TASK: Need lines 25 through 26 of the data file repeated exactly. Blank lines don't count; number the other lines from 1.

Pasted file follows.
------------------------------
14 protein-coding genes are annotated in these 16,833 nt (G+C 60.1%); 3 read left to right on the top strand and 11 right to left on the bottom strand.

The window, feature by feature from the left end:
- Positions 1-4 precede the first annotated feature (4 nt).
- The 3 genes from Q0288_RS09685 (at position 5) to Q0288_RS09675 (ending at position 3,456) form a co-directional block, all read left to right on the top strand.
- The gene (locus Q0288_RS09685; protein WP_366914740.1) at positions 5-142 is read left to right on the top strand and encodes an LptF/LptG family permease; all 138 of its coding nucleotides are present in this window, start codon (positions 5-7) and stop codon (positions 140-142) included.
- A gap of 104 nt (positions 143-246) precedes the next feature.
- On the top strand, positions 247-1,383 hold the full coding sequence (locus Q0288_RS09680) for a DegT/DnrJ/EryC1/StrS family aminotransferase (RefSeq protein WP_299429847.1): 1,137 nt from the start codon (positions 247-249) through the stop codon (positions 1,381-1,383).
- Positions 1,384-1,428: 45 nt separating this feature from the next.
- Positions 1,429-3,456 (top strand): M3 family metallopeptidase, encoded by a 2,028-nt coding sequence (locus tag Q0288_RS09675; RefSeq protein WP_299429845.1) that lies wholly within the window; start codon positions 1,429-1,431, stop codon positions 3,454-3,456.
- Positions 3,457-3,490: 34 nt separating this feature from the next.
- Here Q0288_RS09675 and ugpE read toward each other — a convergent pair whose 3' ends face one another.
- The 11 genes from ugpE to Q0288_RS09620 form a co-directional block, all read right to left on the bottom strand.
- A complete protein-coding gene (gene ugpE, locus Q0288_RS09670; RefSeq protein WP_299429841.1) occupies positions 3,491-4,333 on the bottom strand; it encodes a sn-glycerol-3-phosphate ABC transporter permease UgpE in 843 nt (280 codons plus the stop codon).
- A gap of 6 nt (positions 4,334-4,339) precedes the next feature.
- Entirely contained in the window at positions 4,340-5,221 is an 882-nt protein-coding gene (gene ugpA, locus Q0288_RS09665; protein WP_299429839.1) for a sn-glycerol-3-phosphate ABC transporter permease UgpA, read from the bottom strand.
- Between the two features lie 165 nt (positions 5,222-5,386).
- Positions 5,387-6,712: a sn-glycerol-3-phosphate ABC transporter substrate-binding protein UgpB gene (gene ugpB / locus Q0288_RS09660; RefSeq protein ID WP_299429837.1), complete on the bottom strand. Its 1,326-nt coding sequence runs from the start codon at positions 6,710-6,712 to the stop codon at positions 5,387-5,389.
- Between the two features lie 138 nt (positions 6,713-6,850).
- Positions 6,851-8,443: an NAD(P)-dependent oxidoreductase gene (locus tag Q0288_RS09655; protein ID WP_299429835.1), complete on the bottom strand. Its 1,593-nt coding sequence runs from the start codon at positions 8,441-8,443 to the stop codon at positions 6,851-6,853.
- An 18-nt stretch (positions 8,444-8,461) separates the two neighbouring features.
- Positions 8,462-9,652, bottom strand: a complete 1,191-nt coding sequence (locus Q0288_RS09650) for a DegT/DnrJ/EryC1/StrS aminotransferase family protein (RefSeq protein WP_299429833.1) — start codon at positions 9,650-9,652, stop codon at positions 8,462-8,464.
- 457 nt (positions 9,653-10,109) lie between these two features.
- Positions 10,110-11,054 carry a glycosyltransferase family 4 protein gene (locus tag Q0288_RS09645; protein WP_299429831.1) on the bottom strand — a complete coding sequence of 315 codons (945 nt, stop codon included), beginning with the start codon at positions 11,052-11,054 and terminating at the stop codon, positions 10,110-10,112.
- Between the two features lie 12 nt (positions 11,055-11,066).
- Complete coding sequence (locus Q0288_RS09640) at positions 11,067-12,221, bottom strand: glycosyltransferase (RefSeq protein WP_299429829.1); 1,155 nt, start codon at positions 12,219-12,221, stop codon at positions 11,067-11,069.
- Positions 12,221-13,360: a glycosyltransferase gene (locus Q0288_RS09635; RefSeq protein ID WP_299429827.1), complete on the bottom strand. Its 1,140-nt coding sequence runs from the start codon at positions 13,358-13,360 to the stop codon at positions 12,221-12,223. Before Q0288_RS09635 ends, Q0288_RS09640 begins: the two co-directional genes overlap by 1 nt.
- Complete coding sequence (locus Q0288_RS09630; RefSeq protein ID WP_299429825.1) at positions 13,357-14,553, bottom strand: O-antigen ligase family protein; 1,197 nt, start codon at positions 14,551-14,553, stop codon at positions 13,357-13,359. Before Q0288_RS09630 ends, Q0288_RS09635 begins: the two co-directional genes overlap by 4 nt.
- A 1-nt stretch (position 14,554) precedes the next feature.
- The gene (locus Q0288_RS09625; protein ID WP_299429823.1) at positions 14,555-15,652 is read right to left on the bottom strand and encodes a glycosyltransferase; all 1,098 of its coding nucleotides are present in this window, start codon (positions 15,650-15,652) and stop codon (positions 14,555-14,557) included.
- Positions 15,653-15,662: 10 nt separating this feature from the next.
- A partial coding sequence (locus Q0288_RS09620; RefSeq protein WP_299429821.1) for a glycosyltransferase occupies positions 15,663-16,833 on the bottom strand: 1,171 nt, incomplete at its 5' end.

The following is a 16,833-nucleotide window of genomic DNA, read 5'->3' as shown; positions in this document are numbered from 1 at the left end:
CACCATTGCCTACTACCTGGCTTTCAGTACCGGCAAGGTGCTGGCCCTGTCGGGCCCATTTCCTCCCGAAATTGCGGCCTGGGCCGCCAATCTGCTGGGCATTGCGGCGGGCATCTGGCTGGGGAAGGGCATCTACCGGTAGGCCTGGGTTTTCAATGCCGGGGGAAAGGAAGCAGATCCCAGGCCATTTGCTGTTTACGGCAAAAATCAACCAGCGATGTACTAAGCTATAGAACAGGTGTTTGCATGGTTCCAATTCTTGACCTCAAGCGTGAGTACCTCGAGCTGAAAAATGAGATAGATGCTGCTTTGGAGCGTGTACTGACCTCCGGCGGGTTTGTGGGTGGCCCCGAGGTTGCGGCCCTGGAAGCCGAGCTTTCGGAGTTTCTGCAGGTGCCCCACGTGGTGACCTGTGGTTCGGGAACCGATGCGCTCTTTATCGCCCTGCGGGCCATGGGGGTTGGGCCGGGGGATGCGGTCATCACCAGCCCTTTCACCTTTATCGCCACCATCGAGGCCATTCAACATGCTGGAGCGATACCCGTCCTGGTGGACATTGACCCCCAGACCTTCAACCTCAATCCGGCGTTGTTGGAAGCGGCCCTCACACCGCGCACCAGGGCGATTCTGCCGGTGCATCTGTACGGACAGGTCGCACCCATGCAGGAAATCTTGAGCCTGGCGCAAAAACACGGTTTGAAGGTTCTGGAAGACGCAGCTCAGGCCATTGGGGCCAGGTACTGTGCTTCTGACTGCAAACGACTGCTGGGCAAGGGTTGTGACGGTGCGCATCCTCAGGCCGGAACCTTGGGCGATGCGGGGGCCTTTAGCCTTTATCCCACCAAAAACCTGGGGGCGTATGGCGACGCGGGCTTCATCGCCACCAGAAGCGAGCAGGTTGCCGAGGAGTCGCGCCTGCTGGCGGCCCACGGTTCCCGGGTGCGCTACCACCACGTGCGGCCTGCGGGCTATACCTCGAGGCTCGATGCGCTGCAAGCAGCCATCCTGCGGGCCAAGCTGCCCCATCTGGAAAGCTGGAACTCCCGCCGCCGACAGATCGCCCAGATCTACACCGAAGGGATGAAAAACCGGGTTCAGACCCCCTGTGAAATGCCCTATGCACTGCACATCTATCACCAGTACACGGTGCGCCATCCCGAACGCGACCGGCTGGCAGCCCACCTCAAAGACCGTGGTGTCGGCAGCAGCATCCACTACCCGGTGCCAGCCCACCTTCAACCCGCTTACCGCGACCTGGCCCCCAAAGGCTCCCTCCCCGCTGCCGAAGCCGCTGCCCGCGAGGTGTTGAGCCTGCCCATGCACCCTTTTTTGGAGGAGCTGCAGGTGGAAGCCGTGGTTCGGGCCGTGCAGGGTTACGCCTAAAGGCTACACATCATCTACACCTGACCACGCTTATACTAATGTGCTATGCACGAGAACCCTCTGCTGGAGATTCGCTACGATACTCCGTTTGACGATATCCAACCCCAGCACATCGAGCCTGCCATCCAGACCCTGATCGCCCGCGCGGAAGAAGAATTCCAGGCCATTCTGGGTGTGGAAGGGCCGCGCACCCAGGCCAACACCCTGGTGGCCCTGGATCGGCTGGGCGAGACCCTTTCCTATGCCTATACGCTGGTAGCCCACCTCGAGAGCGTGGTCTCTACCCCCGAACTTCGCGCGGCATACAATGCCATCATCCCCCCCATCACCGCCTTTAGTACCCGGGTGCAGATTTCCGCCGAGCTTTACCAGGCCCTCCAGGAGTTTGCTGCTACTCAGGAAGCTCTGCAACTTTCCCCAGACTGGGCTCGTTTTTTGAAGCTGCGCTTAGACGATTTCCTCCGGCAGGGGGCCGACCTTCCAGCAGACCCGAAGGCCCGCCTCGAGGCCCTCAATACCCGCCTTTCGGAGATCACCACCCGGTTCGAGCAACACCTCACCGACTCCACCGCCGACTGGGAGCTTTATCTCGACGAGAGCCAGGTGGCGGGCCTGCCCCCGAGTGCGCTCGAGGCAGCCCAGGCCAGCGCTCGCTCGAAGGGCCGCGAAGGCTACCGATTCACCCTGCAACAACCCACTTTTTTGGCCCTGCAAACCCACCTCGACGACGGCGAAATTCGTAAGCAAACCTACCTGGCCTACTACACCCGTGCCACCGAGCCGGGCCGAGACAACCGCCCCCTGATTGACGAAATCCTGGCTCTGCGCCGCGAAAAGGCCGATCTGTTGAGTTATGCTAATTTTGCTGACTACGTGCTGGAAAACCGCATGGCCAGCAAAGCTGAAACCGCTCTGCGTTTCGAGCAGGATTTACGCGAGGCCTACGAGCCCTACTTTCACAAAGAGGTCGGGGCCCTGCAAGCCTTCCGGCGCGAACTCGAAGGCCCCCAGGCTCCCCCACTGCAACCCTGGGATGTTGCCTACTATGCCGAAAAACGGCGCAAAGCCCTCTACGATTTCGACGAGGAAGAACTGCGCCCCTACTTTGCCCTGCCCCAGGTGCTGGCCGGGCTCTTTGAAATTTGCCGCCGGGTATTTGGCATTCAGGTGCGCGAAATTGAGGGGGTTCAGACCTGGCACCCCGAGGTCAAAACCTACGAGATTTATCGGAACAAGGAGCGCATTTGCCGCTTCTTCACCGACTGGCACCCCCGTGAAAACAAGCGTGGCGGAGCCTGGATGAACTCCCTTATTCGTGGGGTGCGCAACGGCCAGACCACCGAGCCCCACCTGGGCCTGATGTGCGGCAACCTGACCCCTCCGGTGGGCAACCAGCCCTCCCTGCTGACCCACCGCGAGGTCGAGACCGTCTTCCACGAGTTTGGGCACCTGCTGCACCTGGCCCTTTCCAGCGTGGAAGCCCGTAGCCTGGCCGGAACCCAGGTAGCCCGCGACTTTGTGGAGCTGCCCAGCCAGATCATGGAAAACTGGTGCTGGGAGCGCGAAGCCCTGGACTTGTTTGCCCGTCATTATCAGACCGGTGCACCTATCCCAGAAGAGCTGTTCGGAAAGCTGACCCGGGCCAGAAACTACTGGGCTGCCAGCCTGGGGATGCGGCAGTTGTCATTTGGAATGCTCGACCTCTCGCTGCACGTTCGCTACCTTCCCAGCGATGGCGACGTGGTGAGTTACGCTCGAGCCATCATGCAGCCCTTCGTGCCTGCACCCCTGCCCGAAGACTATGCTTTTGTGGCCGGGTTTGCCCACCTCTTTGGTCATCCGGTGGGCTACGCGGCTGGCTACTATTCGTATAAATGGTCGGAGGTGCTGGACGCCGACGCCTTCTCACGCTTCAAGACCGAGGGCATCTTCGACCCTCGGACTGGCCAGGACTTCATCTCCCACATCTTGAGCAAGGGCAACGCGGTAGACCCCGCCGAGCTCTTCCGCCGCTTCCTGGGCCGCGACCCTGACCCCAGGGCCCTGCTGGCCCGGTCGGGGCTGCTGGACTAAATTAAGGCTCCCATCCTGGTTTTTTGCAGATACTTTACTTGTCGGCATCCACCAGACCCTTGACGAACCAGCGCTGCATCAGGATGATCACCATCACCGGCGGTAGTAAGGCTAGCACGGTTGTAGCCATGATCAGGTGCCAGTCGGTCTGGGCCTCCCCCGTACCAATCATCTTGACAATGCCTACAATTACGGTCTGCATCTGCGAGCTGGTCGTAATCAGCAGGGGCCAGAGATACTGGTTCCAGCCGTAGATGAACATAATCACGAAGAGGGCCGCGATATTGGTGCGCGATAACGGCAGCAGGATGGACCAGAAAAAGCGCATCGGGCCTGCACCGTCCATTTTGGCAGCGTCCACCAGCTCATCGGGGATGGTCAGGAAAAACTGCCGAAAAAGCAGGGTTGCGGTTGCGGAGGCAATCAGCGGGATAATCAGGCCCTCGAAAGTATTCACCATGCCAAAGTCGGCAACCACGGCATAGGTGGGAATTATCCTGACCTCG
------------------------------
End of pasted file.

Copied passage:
- Complete coding sequence (locus Q0288_RS09640) at positions 11,067-12,221, bottom strand: glycosyltransferase (RefSeq protein WP_299429829.1); 1,155 nt, start codon at positions 12,219-12,221, stop codon at positions 11,067-11,069.
- Positions 12,221-13,360: a glycosyltransferase gene (locus Q0288_RS09635; RefSeq protein ID WP_299429827.1), complete on the bottom strand. Its 1,140-nt coding sequence runs from the start codon at positions 13,358-13,360 to the stop codon at positions 12,221-12,223. Before Q0288_RS09635 ends, Q0288_RS09640 begins: the two co-directional genes overlap by 1 nt.